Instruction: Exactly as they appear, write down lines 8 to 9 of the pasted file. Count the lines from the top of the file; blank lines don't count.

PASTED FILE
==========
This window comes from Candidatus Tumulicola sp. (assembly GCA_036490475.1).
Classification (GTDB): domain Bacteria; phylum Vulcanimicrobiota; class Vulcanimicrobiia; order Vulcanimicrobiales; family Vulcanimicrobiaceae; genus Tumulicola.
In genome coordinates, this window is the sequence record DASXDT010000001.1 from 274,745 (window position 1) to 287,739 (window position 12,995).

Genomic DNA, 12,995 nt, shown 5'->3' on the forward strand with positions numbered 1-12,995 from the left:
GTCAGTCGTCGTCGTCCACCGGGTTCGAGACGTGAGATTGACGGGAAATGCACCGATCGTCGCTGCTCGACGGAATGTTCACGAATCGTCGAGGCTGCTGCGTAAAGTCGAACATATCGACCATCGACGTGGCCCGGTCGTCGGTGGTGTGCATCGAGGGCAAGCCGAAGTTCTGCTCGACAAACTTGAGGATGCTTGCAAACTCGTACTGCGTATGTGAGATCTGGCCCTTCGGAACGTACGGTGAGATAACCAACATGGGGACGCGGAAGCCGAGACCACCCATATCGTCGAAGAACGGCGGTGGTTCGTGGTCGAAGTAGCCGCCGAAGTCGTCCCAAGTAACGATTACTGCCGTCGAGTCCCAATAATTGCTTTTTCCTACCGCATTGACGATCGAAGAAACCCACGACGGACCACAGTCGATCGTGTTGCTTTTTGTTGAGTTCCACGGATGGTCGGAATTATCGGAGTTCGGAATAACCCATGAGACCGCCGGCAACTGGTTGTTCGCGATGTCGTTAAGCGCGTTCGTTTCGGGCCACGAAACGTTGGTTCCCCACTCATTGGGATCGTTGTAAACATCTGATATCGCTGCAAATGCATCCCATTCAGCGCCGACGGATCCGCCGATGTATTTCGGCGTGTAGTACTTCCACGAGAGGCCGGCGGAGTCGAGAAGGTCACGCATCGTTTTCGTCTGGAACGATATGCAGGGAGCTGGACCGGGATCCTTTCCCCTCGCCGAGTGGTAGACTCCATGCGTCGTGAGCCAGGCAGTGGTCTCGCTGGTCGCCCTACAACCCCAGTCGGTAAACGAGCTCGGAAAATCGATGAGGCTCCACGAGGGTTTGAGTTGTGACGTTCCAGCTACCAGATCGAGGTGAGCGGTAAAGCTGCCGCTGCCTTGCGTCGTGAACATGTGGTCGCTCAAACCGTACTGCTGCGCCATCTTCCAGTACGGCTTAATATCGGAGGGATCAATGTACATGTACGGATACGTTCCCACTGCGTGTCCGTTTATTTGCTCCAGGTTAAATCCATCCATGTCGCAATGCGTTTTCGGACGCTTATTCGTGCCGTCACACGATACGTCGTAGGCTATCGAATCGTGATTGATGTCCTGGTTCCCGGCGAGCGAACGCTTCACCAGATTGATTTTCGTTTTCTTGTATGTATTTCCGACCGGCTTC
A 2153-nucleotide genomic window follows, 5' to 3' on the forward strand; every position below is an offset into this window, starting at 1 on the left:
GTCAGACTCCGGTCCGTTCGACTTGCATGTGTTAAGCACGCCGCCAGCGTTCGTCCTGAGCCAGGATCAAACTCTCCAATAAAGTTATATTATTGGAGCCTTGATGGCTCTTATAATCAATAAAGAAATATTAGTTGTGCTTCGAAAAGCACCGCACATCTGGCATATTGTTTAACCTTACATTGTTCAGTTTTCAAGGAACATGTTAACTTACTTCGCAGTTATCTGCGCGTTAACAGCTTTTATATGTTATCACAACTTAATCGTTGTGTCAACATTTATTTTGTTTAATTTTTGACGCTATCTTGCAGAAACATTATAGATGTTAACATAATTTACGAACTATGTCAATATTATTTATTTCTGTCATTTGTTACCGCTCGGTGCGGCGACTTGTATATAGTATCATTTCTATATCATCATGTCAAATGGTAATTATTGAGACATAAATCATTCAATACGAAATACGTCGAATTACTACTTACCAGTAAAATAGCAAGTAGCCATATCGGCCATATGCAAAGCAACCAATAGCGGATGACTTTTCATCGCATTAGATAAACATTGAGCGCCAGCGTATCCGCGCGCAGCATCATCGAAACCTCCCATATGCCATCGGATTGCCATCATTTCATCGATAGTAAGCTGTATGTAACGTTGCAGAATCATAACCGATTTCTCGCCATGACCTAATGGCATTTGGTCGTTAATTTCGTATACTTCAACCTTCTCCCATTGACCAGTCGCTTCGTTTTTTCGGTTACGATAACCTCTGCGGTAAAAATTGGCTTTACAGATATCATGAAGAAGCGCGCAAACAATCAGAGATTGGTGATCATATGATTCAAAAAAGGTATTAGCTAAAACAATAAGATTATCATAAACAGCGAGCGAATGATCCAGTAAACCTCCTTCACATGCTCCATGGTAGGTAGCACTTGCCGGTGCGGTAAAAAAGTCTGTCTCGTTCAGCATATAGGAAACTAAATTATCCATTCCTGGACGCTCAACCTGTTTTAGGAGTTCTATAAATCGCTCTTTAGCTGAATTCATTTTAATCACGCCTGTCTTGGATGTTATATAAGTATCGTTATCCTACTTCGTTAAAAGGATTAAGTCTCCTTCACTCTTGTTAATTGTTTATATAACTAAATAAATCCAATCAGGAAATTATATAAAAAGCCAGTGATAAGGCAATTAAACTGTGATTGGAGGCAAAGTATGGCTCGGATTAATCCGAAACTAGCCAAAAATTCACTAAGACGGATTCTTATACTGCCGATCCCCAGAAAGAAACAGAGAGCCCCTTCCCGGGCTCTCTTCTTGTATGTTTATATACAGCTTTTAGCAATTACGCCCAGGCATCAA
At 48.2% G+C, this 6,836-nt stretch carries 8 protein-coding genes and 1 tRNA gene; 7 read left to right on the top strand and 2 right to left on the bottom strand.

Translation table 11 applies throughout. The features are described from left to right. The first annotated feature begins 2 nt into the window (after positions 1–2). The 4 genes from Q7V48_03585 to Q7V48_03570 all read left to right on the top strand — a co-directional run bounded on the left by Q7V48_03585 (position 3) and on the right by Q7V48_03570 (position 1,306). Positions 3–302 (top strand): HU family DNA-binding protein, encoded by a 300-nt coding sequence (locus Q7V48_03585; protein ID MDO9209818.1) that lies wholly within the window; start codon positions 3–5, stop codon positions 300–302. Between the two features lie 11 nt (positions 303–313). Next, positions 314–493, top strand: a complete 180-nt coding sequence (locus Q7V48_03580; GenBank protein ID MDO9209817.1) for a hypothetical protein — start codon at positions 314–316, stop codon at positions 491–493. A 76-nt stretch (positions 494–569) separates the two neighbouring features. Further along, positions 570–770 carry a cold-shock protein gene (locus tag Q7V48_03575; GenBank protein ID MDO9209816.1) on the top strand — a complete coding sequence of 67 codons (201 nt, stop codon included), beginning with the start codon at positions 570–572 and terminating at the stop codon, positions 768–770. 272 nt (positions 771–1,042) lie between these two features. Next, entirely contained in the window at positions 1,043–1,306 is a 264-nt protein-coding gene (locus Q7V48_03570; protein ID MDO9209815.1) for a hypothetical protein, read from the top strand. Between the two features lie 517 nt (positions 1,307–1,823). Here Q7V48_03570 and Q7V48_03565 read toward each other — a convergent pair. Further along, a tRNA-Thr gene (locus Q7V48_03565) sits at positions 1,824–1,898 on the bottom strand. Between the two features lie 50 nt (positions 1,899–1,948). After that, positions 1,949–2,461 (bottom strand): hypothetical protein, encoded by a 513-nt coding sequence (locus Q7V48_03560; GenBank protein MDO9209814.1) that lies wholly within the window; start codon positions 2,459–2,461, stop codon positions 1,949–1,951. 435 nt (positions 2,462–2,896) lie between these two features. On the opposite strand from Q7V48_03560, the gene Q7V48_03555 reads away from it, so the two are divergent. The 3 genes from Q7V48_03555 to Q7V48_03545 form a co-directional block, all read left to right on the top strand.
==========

At 48.2% G+C, this 6,836-nt stretch carries 8 protein-coding genes and 1 tRNA gene; 7 read left to right on the top strand and 2 right to left on the bottom strand.

Translation table 11 applies throughout. The features are described from left to right. The first annotated feature begins 2 nt into the window (after positions 1–2). The 4 genes from Q7V48_03585 to Q7V48_03570 all read left to right on the top strand — a co-directional run bounded on the left by Q7V48_03585 (position 3) and on the right by Q7V48_03570 (position 1,306). Positions 3–302 (top strand): HU family DNA-binding protein, encoded by a 300-nt coding sequence (locus Q7V48_03585; protein ID MDO9209818.1) that lies wholly within the window; start codon positions 3–5, stop codon positions 300–302. Between the two features lie 11 nt (positions 303–313). Next, positions 314–493, top strand: a complete 180-nt coding sequence (locus Q7V48_03580; GenBank protein ID MDO9209817.1) for a hypothetical protein — start codon at positions 314–316, stop codon at positions 491–493. A 76-nt stretch (positions 494–569) separates the two neighbouring features. Further along, positions 570–770 carry a cold-shock protein gene (locus tag Q7V48_03575; GenBank protein ID MDO9209816.1) on the top strand — a complete coding sequence of 67 codons (201 nt, stop codon included), beginning with the start codon at positions 570–572 and terminating at the stop codon, positions 768–770. 272 nt (positions 771–1,042) lie between these two features. Next, entirely contained in the window at positions 1,043–1,306 is a 264-nt protein-coding gene (locus Q7V48_03570; protein ID MDO9209815.1) for a hypothetical protein, read from the top strand. Between the two features lie 517 nt (positions 1,307–1,823). Here Q7V48_03570 and Q7V48_03565 read toward each other — a convergent pair. Further along, a tRNA-Thr gene (locus Q7V48_03565) sits at positions 1,824–1,898 on the bottom strand. Between the two features lie 50 nt (positions 1,899–1,948). After that, positions 1,949–2,461 (bottom strand): hypothetical protein, encoded by a 513-nt coding sequence (locus Q7V48_03560; GenBank protein MDO9209814.1) that lies wholly within the window; start codon positions 2,459–2,461, stop codon positions 1,949–1,951. 435 nt (positions 2,462–2,896) lie between these two features. On the opposite strand from Q7V48_03560, the gene Q7V48_03555 reads away from it, so the two are divergent. The 3 genes from Q7V48_03555 to Q7V48_03545 form a co-directional block, all read left to right on the top strand.